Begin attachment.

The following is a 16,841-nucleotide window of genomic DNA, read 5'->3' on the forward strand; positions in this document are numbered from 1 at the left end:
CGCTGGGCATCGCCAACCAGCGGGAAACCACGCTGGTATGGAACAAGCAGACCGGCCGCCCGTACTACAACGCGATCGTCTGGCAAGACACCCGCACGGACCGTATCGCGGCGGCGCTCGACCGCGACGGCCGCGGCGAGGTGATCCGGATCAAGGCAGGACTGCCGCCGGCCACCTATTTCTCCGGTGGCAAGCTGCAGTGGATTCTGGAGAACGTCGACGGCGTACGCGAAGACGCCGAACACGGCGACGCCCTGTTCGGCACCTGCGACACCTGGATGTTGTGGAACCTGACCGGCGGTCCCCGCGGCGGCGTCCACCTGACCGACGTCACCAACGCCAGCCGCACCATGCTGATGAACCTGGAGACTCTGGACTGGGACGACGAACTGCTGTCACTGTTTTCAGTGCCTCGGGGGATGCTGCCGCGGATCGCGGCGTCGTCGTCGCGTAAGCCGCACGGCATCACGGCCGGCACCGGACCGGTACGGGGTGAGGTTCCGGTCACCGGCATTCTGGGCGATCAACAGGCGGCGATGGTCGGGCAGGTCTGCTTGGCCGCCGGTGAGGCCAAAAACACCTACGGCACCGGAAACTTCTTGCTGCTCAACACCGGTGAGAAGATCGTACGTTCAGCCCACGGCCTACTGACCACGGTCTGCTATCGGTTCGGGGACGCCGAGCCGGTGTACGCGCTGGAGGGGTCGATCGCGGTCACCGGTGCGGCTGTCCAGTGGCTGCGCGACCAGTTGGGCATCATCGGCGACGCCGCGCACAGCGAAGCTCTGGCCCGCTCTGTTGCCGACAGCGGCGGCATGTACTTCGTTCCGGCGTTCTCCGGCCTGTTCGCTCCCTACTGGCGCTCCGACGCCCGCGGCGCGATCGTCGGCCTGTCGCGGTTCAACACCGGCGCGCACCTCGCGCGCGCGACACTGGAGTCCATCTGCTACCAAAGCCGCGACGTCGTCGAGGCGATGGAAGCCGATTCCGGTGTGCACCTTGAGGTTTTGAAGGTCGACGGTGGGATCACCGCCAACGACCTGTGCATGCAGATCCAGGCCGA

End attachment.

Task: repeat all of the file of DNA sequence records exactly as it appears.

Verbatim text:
The following is a 16,841-nucleotide window of genomic DNA, read 5'->3' on the forward strand; positions in this document are numbered from 1 at the left end:
CGCTGGGCATCGCCAACCAGCGGGAAACCACGCTGGTATGGAACAAGCAGACCGGCCGCCCGTACTACAACGCGATCGTCTGGCAAGACACCCGCACGGACCGTATCGCGGCGGCGCTCGACCGCGACGGCCGCGGCGAGGTGATCCGGATCAAGGCAGGACTGCCGCCGGCCACCTATTTCTCCGGTGGCAAGCTGCAGTGGATTCTGGAGAACGTCGACGGCGTACGCGAAGACGCCGAACACGGCGACGCCCTGTTCGGCACCTGCGACACCTGGATGTTGTGGAACCTGACCGGCGGTCCCCGCGGCGGCGTCCACCTGACCGACGTCACCAACGCCAGCCGCACCATGCTGATGAACCTGGAGACTCTGGACTGGGACGACGAACTGCTGTCACTGTTTTCAGTGCCTCGGGGGATGCTGCCGCGGATCGCGGCGTCGTCGTCGCGTAAGCCGCACGGCATCACGGCCGGCACCGGACCGGTACGGGGTGAGGTTCCGGTCACCGGCATTCTGGGCGATCAACAGGCGGCGATGGTCGGGCAGGTCTGCTTGGCCGCCGGTGAGGCCAAAAACACCTACGGCACCGGAAACTTCTTGCTGCTCAACACCGGTGAGAAGATCGTACGTTCAGCCCACGGCCTACTGACCACGGTCTGCTATCGGTTCGGGGACGCCGAGCCGGTGTACGCGCTGGAGGGGTCGATCGCGGTCACCGGTGCGGCTGTCCAGTGGCTGCGCGACCAGTTGGGCATCATCGGCGACGCCGCGCACAGCGAAGCTCTGGCCCGCTCTGTTGCCGACAGCGGCGGCATGTACTTCGTTCCGGCGTTCTCCGGCCTGTTCGCTCCCTACTGGCGCTCCGACGCCCGCGGCGCGATCGTCGGCCTGTCGCGGTTCAACACCGGCGCGCACCTCGCGCGCGCGACACTGGAGTCCATCTGCTACCAAAGCCGCGACGTCGTCGAGGCGATGGAAGCCGATTCCGGTGTGCACCTTGAGGTTTTGAAGGTCGACGGTGGGATCACCGCCAACGACCTGTGCATGCAGATCCAGGCCGA